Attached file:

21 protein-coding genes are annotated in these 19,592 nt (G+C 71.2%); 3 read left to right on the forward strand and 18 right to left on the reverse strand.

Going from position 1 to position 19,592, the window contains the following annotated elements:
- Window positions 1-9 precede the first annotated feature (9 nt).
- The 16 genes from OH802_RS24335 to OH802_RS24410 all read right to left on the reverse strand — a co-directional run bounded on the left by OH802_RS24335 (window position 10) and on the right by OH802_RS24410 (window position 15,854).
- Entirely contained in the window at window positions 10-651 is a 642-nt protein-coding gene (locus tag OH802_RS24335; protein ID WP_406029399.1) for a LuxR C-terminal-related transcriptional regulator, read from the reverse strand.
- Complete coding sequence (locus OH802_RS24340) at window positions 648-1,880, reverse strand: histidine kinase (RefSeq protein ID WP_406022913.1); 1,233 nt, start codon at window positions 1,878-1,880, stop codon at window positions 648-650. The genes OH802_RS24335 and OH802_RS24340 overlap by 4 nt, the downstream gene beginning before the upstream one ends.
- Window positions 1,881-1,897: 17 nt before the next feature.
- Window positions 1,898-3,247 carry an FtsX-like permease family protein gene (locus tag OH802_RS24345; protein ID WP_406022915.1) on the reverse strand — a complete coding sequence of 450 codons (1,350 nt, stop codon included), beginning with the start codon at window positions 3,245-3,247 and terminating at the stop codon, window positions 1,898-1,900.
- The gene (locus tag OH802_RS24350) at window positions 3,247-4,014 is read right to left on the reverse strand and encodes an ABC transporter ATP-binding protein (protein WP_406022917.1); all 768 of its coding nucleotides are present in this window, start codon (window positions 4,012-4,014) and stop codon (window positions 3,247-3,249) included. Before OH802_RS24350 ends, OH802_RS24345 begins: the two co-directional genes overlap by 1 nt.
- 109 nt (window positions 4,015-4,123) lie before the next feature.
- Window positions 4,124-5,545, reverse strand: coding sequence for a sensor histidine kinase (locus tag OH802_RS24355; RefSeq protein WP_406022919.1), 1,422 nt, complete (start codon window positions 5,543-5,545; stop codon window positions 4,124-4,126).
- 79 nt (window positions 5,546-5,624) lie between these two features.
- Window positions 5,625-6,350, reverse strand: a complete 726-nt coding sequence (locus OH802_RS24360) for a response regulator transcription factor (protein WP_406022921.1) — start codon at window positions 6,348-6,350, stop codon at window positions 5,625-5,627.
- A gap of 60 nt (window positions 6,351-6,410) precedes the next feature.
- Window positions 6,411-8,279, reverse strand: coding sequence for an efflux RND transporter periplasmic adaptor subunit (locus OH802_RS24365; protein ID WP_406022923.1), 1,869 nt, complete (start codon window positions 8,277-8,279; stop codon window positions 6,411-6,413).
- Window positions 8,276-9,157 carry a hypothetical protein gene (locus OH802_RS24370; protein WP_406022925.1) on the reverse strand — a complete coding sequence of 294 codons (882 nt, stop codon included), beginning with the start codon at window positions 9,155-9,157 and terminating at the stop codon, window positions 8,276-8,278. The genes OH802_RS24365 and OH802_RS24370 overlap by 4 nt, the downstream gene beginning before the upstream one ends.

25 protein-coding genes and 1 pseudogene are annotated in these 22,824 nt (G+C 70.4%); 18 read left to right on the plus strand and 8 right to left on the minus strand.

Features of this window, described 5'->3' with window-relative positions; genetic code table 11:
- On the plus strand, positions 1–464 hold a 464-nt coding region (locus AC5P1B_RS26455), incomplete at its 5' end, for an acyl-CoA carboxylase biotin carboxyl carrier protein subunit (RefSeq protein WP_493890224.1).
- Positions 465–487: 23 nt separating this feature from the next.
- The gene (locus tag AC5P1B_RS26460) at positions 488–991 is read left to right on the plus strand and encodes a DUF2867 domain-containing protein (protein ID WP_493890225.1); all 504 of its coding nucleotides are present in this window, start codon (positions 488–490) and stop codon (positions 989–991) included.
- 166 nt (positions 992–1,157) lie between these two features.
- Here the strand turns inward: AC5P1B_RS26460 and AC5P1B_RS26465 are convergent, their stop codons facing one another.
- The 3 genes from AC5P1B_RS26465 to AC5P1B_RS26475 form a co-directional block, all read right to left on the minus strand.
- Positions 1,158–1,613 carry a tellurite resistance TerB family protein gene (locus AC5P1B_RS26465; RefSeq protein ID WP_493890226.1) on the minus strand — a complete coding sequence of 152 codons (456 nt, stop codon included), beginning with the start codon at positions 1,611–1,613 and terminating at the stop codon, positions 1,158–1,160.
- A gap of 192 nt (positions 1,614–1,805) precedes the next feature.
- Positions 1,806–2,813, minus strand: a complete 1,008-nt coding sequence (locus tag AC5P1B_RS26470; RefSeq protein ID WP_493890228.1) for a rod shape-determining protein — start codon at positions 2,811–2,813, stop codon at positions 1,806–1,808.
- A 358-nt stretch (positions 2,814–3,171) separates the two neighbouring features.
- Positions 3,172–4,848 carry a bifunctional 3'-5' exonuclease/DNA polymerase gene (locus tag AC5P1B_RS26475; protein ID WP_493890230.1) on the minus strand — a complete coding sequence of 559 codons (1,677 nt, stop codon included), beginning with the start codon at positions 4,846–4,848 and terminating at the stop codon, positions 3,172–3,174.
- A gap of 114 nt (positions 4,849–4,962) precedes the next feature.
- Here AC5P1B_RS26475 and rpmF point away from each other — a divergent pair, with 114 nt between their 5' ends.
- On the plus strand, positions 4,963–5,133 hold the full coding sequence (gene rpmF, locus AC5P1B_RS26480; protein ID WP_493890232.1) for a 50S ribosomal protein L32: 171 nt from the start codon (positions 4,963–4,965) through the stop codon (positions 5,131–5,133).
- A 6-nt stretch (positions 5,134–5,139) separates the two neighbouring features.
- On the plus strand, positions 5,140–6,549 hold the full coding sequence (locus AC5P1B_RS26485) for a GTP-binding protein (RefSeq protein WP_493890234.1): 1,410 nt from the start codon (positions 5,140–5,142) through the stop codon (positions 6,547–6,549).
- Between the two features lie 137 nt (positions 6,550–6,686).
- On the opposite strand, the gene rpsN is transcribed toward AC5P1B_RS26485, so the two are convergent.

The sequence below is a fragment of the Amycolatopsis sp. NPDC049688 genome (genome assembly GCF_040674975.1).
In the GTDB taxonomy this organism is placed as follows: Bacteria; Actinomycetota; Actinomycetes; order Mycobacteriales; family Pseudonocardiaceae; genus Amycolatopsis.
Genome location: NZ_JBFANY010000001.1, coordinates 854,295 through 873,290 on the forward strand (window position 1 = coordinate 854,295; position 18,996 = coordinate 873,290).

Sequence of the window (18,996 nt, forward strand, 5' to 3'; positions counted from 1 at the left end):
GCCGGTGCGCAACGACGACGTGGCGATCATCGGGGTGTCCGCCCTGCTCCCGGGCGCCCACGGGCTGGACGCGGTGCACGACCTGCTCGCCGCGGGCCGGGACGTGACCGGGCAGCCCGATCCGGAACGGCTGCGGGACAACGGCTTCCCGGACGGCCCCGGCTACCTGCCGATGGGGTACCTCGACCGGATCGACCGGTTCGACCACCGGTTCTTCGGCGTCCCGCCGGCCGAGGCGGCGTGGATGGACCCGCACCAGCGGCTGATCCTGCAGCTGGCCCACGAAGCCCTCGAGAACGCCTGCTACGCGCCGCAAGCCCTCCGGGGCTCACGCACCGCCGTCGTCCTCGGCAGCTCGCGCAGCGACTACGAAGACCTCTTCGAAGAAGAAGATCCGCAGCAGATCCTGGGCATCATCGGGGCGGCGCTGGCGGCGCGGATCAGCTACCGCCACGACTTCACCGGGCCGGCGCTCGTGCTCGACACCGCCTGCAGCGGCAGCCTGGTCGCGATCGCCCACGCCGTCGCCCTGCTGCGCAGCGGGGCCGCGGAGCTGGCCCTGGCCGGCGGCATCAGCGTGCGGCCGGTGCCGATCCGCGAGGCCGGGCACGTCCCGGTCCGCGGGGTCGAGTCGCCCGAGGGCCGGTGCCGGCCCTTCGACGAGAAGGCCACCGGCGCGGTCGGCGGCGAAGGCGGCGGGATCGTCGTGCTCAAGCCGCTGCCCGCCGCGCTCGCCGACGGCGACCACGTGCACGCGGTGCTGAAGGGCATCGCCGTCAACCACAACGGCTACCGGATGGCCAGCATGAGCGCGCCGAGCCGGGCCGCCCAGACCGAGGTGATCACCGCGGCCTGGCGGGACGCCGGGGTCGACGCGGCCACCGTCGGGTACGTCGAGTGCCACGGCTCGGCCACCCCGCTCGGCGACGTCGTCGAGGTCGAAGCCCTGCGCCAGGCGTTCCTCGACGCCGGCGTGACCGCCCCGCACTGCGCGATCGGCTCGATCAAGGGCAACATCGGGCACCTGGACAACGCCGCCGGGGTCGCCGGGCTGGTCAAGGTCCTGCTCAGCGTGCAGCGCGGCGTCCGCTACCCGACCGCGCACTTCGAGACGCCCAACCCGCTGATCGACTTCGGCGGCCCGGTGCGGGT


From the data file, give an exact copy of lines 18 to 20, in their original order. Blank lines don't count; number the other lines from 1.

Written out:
Features of this window, described 5'->3' with window-relative positions; genetic code table 11:
- On the plus strand, positions 1–464 hold a 464-nt coding region (locus AC5P1B_RS26455), incomplete at its 5' end, for an acyl-CoA carboxylase biotin carboxyl carrier protein subunit (RefSeq protein WP_493890224.1).
- Positions 465–487: 23 nt separating this feature from the next.